Mission Innovation task force reports on enabling Gigatonne-scale CO2 storage
Phil Ringrose and Curt Oldenburg
Journal name: First Break
Issue: Vol 36, No 7, July 2018 pp. 67 - 72
Special topic: Unconventionals & Carbon Capture and Storage
Info: Article, PDF ( 1.12Mb )
Price: € 30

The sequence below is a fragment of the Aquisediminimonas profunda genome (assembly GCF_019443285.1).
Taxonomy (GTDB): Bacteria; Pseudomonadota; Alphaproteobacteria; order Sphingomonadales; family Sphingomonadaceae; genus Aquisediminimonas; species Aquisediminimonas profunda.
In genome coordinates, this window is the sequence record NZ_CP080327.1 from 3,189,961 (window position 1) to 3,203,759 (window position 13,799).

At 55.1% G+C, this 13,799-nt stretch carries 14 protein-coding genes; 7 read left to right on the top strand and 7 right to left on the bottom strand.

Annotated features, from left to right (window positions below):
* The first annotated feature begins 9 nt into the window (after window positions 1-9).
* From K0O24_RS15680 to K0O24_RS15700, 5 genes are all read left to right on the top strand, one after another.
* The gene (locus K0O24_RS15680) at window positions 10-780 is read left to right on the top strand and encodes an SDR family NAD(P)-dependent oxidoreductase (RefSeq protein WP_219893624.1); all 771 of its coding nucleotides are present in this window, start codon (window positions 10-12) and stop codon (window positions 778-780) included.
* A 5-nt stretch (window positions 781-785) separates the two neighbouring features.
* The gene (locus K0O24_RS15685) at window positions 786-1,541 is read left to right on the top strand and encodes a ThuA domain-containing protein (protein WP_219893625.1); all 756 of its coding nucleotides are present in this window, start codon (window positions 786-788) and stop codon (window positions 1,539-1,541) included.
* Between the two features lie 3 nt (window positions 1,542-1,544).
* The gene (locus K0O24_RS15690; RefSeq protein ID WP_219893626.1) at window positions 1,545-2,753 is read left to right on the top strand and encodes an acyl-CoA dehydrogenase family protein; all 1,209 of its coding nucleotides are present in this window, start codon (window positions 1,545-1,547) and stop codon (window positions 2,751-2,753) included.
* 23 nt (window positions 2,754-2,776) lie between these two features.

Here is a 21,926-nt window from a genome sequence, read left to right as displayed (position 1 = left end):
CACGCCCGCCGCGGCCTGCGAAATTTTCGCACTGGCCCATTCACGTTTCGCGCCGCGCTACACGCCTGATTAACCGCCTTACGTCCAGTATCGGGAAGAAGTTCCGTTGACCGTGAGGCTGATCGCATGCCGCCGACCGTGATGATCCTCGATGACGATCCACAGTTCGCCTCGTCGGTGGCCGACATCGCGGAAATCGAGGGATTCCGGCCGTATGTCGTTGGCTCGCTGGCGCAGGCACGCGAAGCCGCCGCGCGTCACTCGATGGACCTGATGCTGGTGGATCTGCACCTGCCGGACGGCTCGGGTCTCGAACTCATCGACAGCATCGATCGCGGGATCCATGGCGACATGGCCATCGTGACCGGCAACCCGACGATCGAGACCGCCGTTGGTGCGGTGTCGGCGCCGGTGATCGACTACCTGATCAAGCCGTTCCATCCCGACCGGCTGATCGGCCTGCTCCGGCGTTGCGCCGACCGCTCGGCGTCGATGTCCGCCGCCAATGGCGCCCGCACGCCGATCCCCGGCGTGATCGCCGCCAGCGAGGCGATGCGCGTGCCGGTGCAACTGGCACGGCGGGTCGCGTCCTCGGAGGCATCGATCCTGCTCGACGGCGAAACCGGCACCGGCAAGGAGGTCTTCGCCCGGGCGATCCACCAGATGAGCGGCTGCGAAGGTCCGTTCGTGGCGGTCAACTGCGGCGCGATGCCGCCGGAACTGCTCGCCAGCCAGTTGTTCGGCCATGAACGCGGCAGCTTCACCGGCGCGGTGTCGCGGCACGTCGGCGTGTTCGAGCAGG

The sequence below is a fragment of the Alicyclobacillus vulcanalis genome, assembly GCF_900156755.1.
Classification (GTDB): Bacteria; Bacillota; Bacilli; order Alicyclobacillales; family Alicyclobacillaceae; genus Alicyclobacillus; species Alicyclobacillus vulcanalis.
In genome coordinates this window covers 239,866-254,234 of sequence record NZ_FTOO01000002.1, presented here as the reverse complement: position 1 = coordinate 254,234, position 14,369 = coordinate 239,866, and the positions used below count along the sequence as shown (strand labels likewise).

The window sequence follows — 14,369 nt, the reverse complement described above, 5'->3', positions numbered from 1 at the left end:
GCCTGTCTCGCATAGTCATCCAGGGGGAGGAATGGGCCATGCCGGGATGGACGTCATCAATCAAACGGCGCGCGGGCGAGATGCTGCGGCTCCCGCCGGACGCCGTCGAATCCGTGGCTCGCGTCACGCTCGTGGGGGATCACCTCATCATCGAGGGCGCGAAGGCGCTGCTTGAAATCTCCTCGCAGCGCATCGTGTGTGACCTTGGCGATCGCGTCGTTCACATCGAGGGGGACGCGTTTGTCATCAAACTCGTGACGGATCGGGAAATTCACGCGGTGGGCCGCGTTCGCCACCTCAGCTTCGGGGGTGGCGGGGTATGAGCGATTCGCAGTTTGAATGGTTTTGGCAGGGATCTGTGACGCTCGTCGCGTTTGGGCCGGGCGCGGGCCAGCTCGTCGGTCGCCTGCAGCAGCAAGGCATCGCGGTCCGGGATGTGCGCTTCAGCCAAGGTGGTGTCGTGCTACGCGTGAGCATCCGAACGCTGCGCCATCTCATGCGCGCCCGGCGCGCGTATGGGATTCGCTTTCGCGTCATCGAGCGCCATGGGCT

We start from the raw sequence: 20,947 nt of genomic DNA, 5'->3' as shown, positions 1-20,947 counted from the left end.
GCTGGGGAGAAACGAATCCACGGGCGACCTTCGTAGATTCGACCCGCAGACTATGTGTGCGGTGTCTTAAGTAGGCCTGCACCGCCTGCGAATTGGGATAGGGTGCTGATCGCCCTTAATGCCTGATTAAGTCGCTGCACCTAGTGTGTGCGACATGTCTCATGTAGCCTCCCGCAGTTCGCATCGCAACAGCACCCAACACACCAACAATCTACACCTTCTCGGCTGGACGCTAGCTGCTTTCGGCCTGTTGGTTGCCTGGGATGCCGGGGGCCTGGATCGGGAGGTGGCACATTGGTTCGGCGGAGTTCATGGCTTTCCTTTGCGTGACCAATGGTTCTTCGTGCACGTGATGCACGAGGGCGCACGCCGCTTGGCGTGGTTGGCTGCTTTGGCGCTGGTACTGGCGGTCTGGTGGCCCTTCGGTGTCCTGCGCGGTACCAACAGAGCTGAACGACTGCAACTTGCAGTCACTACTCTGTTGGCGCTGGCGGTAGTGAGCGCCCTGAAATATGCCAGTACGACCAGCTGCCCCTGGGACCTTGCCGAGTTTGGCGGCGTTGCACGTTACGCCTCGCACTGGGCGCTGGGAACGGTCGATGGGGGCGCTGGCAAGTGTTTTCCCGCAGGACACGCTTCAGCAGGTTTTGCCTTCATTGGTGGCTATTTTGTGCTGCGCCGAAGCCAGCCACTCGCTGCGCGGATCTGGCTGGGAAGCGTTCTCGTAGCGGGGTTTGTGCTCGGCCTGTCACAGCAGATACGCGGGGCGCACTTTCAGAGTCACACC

A group of scientists from six countries (France, Netherlands, Norway, Saudi Arabia, UK and the US) met over three days in September 2017 in Houston, Texas, to brainstorm and debate the most promising research directions needed to make breakthroughs in the areas of injectivity and capacity that currently pose challenges to carrying out large-scale (gigatonnes CO2 per year) geologic carbon sequestration. Several CO2 storage projects around the world have demonstrated the feasibility of injecting and storing CO2 at the mega-tonne per year scale. These include the long-running Sleipner project (Norway) which started in 1996 and which has stored ~17 Mt of CO2 to date, and the Illinois Basin Decatur Project (USA) which has stored approximately 1 Mt of CO2. New projects have started over the last few years, including the QUEST project in Canada, the Gorgon project in Australia, and the Industrial Carbon Capture and Storage (ICCS) project at Decatur, Illinois, which will inject 1 Mt CO2/yr. These projects along with a wealth of injection experience from the oil and gas industry over decades, supported by an extensive literature of theory and modelling analyses, provide confidence in the subsurface storage concept intrinsic to CCUS. The challenge ahead is to ramp up CCUS technology to be able to safely store CO2 at the gigatonne (Gt) per year scale to meet global CO2 emissions reductions targets. Although sufficient capacity exists in theory to store CO2 at the Gt/year scale in the continental and offshore sedimentary basins of North America, Europe, and worldwide, there are many technical challenges that need to be addressed. First, more accurate estimates of storage capacity are needed over large areas (~103–104 km2) that have been targeted for storage, with associated challenges for site characterization, monitoring and storage verification. Second, whereas the few current projects are isolated in the given storage reservoirs and often within entire sedimentary basins, injections at the Gt/year scale must involve multiple large-scale projects potentially within tens of kilometres of one another and accessing similar stratigraphic intervals and probably similar reservoir units. To achieve this degree of scale-up, a better understanding of the permissible pressure increase in these large regions is needed. Pressurization from injection projects is known to extend from 10s to 100s of km from the injection wells, and interference among neighbouring projects is inevitable. Thus, there is the need for detailed understanding of the tolerance for pressure rise and potentially the need for pressure management. Furthermore, large-scale projects will require smart methods for controlling and optimizing CO2 injection, which will involve developing better understanding of the links between small (e.g., sub-pore and pore scale) and large-scale physical processes in the reservoir. The key technical issues, questions, and areas in need of better understanding include: • CO2 migration and trapping processes; • Understanding when and how caprocks fail; • Physics- and chemistry-based understanding of CO2 flow at all scales in the reservoir and storage complex; • Impact of flow processes on storage at multiple scales within heterogeneous rock media. In addition to laboratory and field studies, there are many challenges that will require developments in the theory, modelling, and simulation of CO2 storage processes. The research challenges identified by the group on Storage Injectivity and Capacity aim to exploit recent advances in the understanding of flow processes and in the use of high-performance computing, using large data sets to improve the forecasting of CO2 migration and trapping processes, the nature of pressurization and dynamic pressure limits, reservoir fracturing and dynamic geomechanical behaviour of rock units. After brainstorming the issues, the Expert Panel developed three ‘Principle Research Directions’ (PRDs) considered to be essential to the future ramp-up of CCUS to the Gt scale: • Advancing multi-physics and multi-scale fluid flow to achieve Gt/yr capacity; • Dynamic pressure limits for Gigatonne-scale CO2 injection; • Optimal injection of CO2 by control of the near-well environment. These global research propositions are outlined in the report (Mission Innovation, 2017). Here we summarize the research ambitions involved. The expert group focused primarily on storage in saline aquifers and depleted oil and gas fields, as they are expected to have the largest potential for Gt-scale storage, although the concepts will be relevant to all storage options (including CO2EOR). A key part of the learning process for globally significant scale-up of CO2 storage has been the insights gained from early mover projects. This experience has been summarized in various monographs [e.g., Chadwick et al., 2008; Hitchon, 2012] and review papers [e.g., Jenkins et al., 2015; Pawar et al., 2015]. Some key achievements in the development of CO2 storage include: • How seismic monitoring can be used to monitor saturation and pressure changes associated with the growth of the CO2 plume; • How downhole pressure monitoring can be used to understand the pressure distribution and evolution at storage sites; • Understanding the rock mechanical response to injection; • Insights into the complexity of storage reservoirs and the impact of heterogeneity on CO2 flow paths; • Development of optimal monitoring and risk management procedures. These early-mover CO2 storage projects and the associated research studies demonstrate both the technical viability of CO2 storage and its challenges, while also pointing to the key technologies involved in project execution. This gives us an excellent basis for the research directions identified in this report, focused on the theme of significant scale-up via improved insights from multi-physics analysis of CO2 storage (Figure 1).